It will take a year or two to decide if the conversion is too harsh or not.

    At this point, I think it will be more about the competition on the track, rather then the track itself that will have the greatest influence on times.

    Quote comment
  • jcharriere User since:
    Jan 19th, 2015
    Posts: 2
    thumbs_up 10
    Report    REPLY #9 

    jcharriere said 4 years ago

    After reviewing the data, it seems to me that there is a glaring omission of very important factors in the formula for the track indexing. The report submitted by the NCAA states that since the relationship linear that it is very precise. Precise means the capacity to repeat something, but I don't feel that it is accurate in the way it reflects the tracks we have in Canada.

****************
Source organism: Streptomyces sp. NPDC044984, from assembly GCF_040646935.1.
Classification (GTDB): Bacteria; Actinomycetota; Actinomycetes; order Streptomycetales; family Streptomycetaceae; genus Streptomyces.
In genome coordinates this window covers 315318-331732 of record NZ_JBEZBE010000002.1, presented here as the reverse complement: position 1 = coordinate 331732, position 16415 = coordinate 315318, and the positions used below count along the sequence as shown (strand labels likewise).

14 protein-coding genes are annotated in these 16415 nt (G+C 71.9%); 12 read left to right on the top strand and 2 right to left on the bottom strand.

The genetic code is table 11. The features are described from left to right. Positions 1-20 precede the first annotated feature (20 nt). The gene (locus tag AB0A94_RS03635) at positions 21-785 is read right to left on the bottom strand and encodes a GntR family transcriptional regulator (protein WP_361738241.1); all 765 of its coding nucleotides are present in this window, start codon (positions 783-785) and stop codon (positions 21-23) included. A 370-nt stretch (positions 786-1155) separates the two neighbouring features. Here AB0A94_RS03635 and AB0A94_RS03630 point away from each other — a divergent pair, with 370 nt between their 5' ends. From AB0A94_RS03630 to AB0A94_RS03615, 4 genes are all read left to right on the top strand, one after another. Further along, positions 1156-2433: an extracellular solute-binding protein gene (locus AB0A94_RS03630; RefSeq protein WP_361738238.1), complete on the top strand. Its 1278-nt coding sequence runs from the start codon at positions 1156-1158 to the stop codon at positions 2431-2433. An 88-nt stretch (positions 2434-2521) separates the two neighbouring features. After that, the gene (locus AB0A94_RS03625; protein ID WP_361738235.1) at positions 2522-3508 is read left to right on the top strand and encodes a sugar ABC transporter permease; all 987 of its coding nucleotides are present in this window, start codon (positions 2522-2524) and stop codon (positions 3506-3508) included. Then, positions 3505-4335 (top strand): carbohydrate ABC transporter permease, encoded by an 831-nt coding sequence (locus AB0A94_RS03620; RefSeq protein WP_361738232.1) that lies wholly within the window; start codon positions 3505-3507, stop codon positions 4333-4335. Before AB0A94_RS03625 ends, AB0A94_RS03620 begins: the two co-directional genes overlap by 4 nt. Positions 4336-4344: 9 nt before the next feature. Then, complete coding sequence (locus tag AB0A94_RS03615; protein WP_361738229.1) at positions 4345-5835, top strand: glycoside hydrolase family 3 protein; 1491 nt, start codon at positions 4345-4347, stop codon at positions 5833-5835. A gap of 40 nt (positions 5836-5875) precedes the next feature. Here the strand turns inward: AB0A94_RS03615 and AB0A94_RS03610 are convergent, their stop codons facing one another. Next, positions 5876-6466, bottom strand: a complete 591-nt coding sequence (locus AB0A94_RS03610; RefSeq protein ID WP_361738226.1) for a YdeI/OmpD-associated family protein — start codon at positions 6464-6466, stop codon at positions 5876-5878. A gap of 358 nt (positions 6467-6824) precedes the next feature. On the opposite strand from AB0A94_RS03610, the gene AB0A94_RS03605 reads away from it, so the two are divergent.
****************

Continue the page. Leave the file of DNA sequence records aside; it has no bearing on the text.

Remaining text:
The average bank on US banked tracks is considerably greater than that of for example, the Winnipeg track. Lumping a track with less bank in with those that have a greater bank is poor application of science. Any trackie knows that performances are not repeatable on command and that performances can be as much attributed to the atmosphere and competition at a meet as to the surface it is run on. It is a very basic concept of physics that the amount of centripetal force generated on an incline is directly affected by the angle of the bank. In my opinion, it is there unreasonable to attempt to index all banked tracks by one standard.